Even though D-Link expressly promised that many of its wireless devices had the highest level of security available, the Federal Trade Commission last month filed a lawsuit that alleges otherwise.
The FTC filing includes copies of online marketing materials and technical specifications for D-Link’s products (including its digital baby monitor and wireless routers), and flatly declares that “thousands of Defendants’ routers and cameras have been vulnerable to attacks that subject consumers’ sensitive personal information and local networks to a significant risk of unauthorized access.”
The FTC’s Mission
It has been the role and responsibility of the FTC to protect U.S. consumers since it was established in 1914 — long before the existence of the Internet or the Internet of Things. The FTC’s original purpose was to prevent unfair methods of competition in commerce as part of the battle to “bust the trusts.” Then in 1938, Congress further broadened the FTC’s enforcement powers to protect consumers against “unfair and deceptive acts or practices.”
As result of its expanded jurisdiction and enforcement authority, the FTC gives U.S. consumers an expectation that they can rely on the express promises made by all manufacturers. However, what makes D-Link’s alleged misrepresentations worse is that the consumer IoT is vulnerable to criminal cyberintrusions, since consumers are exposed without their knowledge.
D-Link failed to make reasonable efforts to test the software that controls its routers and IP cameras for preventable security flaws, and it failed to maintain the confidentiality of users’ private security keys for logins, the lawsuit alleges.
For example, D-Link’s mobile devices since 2008 have displayed users’ login credentials in clear readable text. Hence, although D-Link customers relied upon D-Link’s express promises that its routers and IP cameras were secure, their privacy has been compromised for years.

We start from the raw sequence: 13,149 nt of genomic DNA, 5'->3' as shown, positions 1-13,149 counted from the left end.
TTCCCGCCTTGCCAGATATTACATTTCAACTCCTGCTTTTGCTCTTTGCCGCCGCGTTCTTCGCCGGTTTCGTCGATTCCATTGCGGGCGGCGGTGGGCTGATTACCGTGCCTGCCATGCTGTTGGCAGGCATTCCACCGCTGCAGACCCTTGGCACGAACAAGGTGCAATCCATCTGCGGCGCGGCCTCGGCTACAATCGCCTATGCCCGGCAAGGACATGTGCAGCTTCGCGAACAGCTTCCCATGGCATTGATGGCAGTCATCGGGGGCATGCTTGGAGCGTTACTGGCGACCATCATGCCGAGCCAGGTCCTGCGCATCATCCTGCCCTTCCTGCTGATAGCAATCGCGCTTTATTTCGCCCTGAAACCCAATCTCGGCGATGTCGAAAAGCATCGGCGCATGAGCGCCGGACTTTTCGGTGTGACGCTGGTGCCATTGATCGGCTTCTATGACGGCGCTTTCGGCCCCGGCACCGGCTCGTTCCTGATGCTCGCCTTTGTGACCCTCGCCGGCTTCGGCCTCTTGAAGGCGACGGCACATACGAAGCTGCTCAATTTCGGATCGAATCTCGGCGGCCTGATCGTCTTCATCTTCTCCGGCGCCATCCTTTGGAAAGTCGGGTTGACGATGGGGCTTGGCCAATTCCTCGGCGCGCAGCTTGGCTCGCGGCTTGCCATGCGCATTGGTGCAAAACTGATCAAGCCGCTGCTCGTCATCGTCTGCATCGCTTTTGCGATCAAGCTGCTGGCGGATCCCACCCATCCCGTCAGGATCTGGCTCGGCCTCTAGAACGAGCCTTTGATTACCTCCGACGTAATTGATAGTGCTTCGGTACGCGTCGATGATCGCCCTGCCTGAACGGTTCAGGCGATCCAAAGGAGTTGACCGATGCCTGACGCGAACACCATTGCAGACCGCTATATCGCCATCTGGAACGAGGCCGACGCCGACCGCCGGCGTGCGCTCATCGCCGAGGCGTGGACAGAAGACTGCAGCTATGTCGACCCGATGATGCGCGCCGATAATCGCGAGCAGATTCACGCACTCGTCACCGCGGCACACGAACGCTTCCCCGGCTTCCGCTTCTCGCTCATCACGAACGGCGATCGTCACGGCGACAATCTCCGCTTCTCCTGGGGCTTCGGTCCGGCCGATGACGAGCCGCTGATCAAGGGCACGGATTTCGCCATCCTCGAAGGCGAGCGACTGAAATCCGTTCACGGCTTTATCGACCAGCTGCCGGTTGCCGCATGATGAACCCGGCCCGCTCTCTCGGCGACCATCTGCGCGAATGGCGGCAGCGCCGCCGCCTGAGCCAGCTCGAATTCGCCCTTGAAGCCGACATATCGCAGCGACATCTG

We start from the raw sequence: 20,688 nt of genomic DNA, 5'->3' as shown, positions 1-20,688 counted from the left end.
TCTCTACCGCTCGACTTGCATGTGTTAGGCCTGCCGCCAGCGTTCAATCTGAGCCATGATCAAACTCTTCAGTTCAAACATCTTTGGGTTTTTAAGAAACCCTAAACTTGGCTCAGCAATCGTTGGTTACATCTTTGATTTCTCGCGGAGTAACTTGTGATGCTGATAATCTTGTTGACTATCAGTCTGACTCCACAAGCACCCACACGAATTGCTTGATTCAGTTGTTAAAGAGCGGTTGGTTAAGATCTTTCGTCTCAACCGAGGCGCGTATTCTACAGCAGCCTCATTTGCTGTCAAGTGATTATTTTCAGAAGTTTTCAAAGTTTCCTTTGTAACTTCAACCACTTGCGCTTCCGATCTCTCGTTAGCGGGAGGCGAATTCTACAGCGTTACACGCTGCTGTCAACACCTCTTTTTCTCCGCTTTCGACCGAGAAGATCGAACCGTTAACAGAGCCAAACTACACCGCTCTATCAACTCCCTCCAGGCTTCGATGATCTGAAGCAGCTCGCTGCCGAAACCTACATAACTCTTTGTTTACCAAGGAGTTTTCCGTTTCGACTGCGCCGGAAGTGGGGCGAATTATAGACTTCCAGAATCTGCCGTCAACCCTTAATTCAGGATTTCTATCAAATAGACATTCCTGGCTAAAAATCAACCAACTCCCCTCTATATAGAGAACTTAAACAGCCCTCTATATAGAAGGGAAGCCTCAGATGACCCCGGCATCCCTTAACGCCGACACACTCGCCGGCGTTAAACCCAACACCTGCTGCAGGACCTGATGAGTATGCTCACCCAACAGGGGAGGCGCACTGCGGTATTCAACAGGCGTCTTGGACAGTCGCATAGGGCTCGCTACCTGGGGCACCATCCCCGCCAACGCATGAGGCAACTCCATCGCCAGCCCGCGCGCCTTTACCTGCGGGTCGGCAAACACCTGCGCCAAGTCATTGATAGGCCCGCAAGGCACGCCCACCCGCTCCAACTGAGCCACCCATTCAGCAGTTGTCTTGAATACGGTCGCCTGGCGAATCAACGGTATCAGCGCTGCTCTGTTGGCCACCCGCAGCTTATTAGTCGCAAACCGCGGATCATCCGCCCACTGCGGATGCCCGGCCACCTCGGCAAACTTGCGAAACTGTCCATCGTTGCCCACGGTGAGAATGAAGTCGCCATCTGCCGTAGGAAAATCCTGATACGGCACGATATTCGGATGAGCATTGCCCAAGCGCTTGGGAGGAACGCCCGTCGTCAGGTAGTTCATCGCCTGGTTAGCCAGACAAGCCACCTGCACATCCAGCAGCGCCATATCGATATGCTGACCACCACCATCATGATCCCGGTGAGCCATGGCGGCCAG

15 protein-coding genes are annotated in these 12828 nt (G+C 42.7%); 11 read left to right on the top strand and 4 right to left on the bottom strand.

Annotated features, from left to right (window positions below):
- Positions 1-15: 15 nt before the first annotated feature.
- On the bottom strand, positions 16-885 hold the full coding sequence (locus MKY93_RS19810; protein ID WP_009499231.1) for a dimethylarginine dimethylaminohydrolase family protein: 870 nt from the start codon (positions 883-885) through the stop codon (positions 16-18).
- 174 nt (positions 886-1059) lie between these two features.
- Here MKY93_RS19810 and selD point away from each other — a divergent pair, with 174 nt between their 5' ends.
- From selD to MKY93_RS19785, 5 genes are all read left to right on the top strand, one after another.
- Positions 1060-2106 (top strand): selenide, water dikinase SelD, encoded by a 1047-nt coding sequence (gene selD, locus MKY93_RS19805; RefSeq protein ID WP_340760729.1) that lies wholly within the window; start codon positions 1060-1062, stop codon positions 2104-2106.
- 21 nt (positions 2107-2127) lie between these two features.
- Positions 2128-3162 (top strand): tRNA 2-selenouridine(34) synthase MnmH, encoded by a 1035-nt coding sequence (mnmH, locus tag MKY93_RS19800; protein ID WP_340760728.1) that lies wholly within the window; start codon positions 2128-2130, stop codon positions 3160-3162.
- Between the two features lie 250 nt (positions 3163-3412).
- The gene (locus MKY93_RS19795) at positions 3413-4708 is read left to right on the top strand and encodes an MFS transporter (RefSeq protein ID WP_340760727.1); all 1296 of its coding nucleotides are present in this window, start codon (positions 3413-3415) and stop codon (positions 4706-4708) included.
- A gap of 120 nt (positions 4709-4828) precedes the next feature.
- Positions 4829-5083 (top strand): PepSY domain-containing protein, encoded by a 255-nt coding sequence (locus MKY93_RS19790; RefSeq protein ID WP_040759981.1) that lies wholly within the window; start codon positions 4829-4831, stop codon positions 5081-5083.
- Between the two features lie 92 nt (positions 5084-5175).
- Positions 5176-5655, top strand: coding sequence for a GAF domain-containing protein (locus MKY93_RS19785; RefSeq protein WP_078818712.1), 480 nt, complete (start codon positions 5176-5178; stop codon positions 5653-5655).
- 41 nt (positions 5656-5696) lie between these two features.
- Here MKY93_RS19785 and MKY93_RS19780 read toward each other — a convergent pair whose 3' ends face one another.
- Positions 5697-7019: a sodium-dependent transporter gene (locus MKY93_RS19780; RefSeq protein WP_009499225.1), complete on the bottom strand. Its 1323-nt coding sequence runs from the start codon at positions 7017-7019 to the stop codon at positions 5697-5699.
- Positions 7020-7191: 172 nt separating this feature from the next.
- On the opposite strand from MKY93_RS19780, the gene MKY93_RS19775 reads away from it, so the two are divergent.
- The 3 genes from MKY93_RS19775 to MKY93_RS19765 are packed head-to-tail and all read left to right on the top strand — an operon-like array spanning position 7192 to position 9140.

What Did D-Link Promise?
D-Link’s website, user manuals, and promotional brochures all included express promises about security features designed to make customers feel confident that its products were safe, including express promises that D-Link products were “easy to secure.”
D-Link expressly stated that its routers used “advanced network security,” including securing WiFi with “dual-active firewalls,” and that they supported “the latest wireless security features to help prevent unauthorized access, be it from over a wireless network or from the Internet.”
D-Link also promised that the routers had 128-bit security encryption.
D-Link highlighted the security with its IP cameras specifically placing the word “SECURITY” across the bottom of each page in capital letters and vivid colors. With its baby monitors, D-Link promoted security on the side of the boxes to give parents an extra sense of comfort.
Even after D-Link’s failures came to light in 2013, the company’s product support page for another two years touted its commitment to product security.
D-Link claimed that during product development it expressly prohibited any features that would “allow unauthorized access to the device or network, including but not limited to undocumented account credentials, covert communication channels, ‘backdoors’ or undocumented traffic diversion.”
The Cause of Action Institute last month filed a Motion to Dismiss the FTC lawsuit, which is set for a hearing on March 9.
The claims constitute “government overreach … without any evidence of consumer injury,” the COA Institute asserted.
The FTC failed to support its allegations that D-Linked failed to take reasonable steps to secure routers and IP cameras, and it did not identify any specific security data breaches, the motion states.
Of course, the FTC now has an opportunity to file a response to the CoA Institute’s Motion to Dismiss, and it will have to provide the court with some additional evidence to support its allegations.
Only then will the public have a better understanding of the basis of the FTC’s lawsuit.
How Secure Are Routers?
Ironically, the day before the FTC filed its complaint against D-Link, it announced the IoT Home Inspector Challenge to “combat security vulnerabilities in home devices.” The top prize is US$25,000, and the deadline for entries is May 22, 2017.
Of course, D-Link’s Motion to Dismiss may be resolved before the May deadline.
There are IoT hacking contests by the multitude, including the annual DEFCON which this year highlighted security flaws in more than 23 devices from 21 manufacturers, according to a PCworld report.
How Safe Are You?
There will be roughly 8.4 billion devices connected to the Internet of things in 2017, up 31 percent from 2016, and there will be 20.4 billion connected devices by 2020, Gartner has forecast.
So, if the FTC is only partially correct and D-Link only has some insecure IoT devices, the cybersecurity risk nevertheless remains unbelievably high.